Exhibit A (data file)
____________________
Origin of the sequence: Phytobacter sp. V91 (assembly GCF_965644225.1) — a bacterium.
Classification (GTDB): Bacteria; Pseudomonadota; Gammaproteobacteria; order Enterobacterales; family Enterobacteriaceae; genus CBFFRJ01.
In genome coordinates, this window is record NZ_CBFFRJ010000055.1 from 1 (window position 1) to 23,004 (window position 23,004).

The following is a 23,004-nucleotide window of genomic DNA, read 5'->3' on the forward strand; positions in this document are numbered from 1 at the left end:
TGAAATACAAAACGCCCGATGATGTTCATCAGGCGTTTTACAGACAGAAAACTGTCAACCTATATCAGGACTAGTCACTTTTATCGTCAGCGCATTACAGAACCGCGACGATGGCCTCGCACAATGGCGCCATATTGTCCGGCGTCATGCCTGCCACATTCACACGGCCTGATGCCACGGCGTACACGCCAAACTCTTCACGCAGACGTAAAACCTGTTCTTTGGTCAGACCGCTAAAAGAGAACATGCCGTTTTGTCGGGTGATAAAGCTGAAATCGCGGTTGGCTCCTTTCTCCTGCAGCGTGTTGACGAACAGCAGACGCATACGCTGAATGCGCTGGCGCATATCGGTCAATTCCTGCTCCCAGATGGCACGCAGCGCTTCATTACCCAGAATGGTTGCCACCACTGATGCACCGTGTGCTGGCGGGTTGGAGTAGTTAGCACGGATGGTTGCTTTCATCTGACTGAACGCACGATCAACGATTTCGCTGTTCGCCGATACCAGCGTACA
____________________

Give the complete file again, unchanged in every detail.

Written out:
Origin of the sequence: Phytobacter sp. V91 (assembly GCF_965644225.1) — a bacterium.
Classification (GTDB): Bacteria; Pseudomonadota; Gammaproteobacteria; order Enterobacterales; family Enterobacteriaceae; genus CBFFRJ01.
In genome coordinates, this window is record NZ_CBFFRJ010000055.1 from 1 (window position 1) to 23,004 (window position 23,004).

The following is a 23,004-nucleotide window of genomic DNA, read 5'->3' on the forward strand; positions in this document are numbered from 1 at the left end:
TGAAATACAAAACGCCCGATGATGTTCATCAGGCGTTTTACAGACAGAAAACTGTCAACCTATATCAGGACTAGTCACTTTTATCGTCAGCGCATTACAGAACCGCGACGATGGCCTCGCACAATGGCGCCATATTGTCCGGCGTCATGCCTGCCACATTCACACGGCCTGATGCCACGGCGTACACGCCAAACTCTTCACGCAGACGTAAAACCTGTTCTTTGGTCAGACCGCTAAAAGAGAACATGCCGTTTTGTCGGGTGATAAAGCTGAAATCGCGGTTGGCTCCTTTCTCCTGCAGCGTGTTGACGAACAGCAGACGCATACGCTGAATGCGCTGGCGCATATCGGTCAATTCCTGCTCCCAGATGGCACGCAGCGCTTCATTACCCAGAATGGTTGCCACCACTGATGCACCGTGTGCTGGCGGGTTGGAGTAGTTAGCACGGATGGTTGCTTTCATCTGACTGAACGCACGATCAACGATTTCGCTGTTCGCCGATACCAGCGTACA